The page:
Después de tres horas de tour, todos nos despedimos. Estamos frente al parque Lincoln, pero el parque ya no se es el mismo, ahora ha cobrado una perspectiva. Así que decido caminar a través de él un poco más antes de enfilar hacia Reforma.

Milenio Diario

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More reasons to travel to Mexico City

Mexico City. Food is absolutely a vital engine. And Mexican food is the perfect excuse to get 10 hours in an airplane. The city knows its power in this respect. Mexican Food Tours Great culinary tours of neighborhoods. Book your place and let yourself in the hands of experts that will take you to six different places you probably will have never known about them.

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La comida es un motor vital absoluto. Y la comida mexicana es una excusa perfecta para meterse 10 horas en una avión. Como la ciudad conoce su poder en ese aspecto, le saca el mayor partido. Ahora se han creado los Mexican Food Tours. Son recorridos gastronómicos por barrios. Se reservan y uno se pone en manos de expertos que los llevan a seis lugares diferentes a los que, probablemente, nunca hubiéramos accedido.

Via: Vanity Fair

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Going on a Mexican Food Tour in Mexico City by Johnny Ward

Only 2 cuisines in the world are protected by UNESCO (the United Nations cultural heritage division), and that’s French and Mexican. Pretty hard to argue with. So here i was finally in Mexico, I’m gonna attack that cuisine like never before.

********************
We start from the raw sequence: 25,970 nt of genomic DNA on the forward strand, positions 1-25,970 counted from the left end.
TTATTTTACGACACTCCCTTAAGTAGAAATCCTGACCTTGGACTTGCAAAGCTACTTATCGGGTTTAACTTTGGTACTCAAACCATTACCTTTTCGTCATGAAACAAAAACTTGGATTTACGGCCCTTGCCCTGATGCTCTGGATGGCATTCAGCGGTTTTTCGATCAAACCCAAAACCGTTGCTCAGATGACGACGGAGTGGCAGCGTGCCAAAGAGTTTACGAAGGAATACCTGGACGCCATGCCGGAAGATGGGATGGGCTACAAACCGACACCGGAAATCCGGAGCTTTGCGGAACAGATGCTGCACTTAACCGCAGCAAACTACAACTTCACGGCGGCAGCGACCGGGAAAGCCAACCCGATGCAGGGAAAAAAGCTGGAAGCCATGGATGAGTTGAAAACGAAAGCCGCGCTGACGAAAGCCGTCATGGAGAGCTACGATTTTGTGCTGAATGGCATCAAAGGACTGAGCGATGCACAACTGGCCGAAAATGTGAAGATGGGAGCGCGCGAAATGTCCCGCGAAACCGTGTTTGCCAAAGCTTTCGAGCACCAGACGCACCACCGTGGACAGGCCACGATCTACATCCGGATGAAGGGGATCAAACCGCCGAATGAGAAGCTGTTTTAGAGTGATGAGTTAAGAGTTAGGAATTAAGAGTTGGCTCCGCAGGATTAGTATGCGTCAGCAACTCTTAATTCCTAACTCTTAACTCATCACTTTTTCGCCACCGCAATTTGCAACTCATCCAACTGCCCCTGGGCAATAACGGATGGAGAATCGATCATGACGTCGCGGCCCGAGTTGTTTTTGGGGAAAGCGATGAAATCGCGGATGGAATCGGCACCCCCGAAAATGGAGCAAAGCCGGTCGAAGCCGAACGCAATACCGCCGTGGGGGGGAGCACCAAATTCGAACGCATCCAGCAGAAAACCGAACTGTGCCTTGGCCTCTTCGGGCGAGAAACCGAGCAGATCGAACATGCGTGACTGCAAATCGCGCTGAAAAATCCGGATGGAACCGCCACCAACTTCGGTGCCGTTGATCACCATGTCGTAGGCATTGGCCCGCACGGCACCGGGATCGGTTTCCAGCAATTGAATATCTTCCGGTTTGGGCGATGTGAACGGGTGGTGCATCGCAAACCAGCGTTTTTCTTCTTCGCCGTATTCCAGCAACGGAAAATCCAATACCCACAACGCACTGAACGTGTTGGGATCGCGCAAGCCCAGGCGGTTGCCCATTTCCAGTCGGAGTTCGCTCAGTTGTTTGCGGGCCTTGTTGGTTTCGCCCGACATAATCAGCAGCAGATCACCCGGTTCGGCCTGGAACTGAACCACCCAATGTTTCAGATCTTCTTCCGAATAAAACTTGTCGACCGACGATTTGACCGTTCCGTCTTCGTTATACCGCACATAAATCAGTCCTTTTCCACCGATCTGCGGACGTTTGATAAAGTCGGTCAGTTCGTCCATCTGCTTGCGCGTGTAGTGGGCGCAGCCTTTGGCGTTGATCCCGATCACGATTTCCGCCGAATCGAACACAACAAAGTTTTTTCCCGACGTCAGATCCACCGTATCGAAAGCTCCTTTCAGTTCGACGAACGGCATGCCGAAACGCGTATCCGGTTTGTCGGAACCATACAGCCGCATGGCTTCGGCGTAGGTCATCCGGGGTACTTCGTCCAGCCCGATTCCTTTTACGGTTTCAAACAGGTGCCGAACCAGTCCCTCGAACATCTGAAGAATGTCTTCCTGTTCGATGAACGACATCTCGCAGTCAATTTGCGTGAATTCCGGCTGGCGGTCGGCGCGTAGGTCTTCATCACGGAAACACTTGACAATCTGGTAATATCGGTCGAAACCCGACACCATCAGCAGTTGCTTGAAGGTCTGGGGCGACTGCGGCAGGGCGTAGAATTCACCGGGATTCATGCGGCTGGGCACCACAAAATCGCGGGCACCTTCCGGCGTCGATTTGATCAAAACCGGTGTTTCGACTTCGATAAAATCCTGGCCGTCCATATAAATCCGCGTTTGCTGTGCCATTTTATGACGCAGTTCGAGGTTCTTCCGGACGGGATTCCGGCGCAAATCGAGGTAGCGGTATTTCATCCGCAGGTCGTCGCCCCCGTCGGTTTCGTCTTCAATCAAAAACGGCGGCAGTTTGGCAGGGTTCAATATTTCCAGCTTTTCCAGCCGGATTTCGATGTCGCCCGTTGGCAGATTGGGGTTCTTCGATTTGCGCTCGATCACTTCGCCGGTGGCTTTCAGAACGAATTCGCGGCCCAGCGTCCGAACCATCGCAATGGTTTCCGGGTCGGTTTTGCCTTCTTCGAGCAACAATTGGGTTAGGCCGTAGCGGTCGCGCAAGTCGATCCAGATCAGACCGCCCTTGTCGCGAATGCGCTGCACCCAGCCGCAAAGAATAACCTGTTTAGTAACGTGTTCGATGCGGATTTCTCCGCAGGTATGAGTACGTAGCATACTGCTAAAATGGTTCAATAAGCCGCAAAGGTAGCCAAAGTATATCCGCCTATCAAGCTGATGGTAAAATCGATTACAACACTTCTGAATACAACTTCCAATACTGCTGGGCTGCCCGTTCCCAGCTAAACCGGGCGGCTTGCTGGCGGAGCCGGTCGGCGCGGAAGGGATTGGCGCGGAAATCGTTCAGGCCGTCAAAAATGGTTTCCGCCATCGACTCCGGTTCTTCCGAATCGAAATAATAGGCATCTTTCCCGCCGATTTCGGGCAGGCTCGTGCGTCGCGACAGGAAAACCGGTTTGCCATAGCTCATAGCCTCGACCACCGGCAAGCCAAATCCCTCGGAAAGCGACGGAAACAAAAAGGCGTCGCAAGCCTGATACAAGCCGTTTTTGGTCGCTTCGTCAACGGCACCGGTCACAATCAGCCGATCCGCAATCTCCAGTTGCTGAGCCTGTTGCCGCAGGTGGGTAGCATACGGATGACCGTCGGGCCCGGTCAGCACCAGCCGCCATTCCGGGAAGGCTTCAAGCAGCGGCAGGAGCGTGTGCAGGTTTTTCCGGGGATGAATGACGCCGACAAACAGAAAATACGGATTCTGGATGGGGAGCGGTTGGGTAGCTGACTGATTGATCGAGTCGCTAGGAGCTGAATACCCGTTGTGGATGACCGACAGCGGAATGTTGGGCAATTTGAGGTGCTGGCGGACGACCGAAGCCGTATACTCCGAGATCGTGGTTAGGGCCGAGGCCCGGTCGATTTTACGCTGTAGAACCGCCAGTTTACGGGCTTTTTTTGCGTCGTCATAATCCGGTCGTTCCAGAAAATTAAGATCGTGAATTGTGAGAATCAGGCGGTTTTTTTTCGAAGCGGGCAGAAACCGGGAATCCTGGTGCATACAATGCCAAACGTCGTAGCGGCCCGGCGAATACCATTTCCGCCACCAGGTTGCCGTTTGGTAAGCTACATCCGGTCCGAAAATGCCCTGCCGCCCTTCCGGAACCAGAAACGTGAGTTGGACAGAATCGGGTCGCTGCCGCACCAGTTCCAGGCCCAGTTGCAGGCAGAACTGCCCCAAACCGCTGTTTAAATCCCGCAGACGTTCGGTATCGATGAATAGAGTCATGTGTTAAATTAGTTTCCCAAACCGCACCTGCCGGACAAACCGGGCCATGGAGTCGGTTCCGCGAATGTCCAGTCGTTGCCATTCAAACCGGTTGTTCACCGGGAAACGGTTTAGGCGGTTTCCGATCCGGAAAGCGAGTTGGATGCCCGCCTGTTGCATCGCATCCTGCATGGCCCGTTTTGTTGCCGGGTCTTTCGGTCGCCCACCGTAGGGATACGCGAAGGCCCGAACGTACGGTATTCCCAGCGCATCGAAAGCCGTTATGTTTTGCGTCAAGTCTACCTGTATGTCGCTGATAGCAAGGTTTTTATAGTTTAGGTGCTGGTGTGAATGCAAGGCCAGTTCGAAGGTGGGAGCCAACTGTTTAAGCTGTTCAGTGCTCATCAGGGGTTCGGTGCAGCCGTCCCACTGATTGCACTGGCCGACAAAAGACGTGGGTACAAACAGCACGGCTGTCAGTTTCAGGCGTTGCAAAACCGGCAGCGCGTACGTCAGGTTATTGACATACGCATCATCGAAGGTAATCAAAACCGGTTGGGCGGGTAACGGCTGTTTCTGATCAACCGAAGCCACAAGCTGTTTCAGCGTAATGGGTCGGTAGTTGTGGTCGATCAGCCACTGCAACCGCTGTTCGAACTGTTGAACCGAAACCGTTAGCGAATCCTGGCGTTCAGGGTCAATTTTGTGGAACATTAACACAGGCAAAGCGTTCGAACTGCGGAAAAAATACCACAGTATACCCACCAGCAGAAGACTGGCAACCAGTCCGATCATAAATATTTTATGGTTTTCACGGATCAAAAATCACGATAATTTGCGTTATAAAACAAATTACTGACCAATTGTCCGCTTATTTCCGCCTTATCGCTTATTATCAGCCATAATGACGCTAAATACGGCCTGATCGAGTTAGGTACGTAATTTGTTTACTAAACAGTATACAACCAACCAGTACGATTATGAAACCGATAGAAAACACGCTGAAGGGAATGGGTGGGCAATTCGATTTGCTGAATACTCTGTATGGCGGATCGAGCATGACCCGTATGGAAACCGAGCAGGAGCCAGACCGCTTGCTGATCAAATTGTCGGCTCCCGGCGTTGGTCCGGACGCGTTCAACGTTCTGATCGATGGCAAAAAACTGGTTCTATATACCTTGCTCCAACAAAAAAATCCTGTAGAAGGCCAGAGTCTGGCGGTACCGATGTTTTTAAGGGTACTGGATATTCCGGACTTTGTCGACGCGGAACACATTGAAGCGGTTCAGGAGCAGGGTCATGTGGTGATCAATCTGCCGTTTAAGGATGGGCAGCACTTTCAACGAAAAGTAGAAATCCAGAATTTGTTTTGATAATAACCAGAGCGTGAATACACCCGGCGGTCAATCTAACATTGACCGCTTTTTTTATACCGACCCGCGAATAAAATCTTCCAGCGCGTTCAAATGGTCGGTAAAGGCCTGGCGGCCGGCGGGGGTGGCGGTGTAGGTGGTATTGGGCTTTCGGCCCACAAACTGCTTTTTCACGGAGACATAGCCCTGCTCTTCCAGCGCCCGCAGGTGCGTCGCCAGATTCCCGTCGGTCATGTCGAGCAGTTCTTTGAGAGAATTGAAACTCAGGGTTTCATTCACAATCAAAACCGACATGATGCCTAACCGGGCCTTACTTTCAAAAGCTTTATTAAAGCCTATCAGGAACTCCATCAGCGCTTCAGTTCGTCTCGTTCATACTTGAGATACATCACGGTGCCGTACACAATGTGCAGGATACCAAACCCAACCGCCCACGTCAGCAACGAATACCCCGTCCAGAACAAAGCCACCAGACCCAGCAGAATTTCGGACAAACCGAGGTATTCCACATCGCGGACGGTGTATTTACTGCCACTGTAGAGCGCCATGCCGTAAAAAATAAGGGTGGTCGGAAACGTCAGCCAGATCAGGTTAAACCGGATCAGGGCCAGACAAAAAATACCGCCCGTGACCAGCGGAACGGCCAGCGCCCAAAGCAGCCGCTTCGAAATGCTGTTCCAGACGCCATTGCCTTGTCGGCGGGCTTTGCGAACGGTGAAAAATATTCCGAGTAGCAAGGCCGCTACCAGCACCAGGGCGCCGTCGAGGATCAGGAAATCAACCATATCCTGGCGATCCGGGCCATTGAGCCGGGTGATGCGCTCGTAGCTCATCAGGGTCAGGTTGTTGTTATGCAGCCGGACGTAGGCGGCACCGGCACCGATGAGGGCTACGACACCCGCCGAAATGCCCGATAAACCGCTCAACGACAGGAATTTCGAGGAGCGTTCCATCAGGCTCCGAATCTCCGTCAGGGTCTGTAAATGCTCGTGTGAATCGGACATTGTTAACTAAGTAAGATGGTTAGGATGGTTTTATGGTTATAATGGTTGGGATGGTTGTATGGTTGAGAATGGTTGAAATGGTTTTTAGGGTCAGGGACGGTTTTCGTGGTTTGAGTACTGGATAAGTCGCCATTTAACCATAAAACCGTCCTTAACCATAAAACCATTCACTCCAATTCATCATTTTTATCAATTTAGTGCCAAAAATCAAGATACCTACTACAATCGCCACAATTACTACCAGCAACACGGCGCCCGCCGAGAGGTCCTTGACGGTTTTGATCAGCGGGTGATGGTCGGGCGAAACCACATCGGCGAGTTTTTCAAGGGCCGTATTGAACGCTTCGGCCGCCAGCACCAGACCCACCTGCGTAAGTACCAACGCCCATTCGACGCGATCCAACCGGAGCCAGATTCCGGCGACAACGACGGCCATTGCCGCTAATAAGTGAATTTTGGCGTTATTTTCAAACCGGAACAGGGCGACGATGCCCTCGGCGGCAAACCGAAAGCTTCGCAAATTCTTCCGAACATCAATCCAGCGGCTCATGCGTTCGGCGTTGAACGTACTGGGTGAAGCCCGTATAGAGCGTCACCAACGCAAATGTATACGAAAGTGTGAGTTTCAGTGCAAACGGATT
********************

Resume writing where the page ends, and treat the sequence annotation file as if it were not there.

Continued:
Now whilst it’s one thing to munch down on nachos and coronas morning, noon and night (God knows there’s nothing wrong with that) I pushed myself to sample the whole array of Mexican food. I had heard that there was a company running full on food tours in the city, I was sold instantly. Step forward Mexican Food Tours.

The tours themselves run in the snazzy Polanco area and last around 3 hours or so and they run around early lunch (11am) or early dinner (5.45pm), it costs around $50 USD which isn’t cheap but it includes all food (and a bit of booze) so was well worth it for me. Oh, and even if you’re alone, they still run – that’s brilliant if you’re traveling solo, as I am.

I swung by for the lunch tour and it was just Letty and me for the afternoon. Check out what I tried, unreal:

First up was the meeting place, and I ate Rest Barro Negro along with Tlayuda with Oaxaca cheese accompanied by 3 different types of mole: negro(with Cocoa), mancha manteles(sweet) and coloradito(spicy). For the drunk it was Hoja Santa with chia seeds water. I ate the whole thing in about 4 minutes falt, it was a kinda pizza type dough but thin and crispy – so tasty. Awesome start, but be warned – don’t over eat, like me, because there’s a lot more to come!

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mexico food tour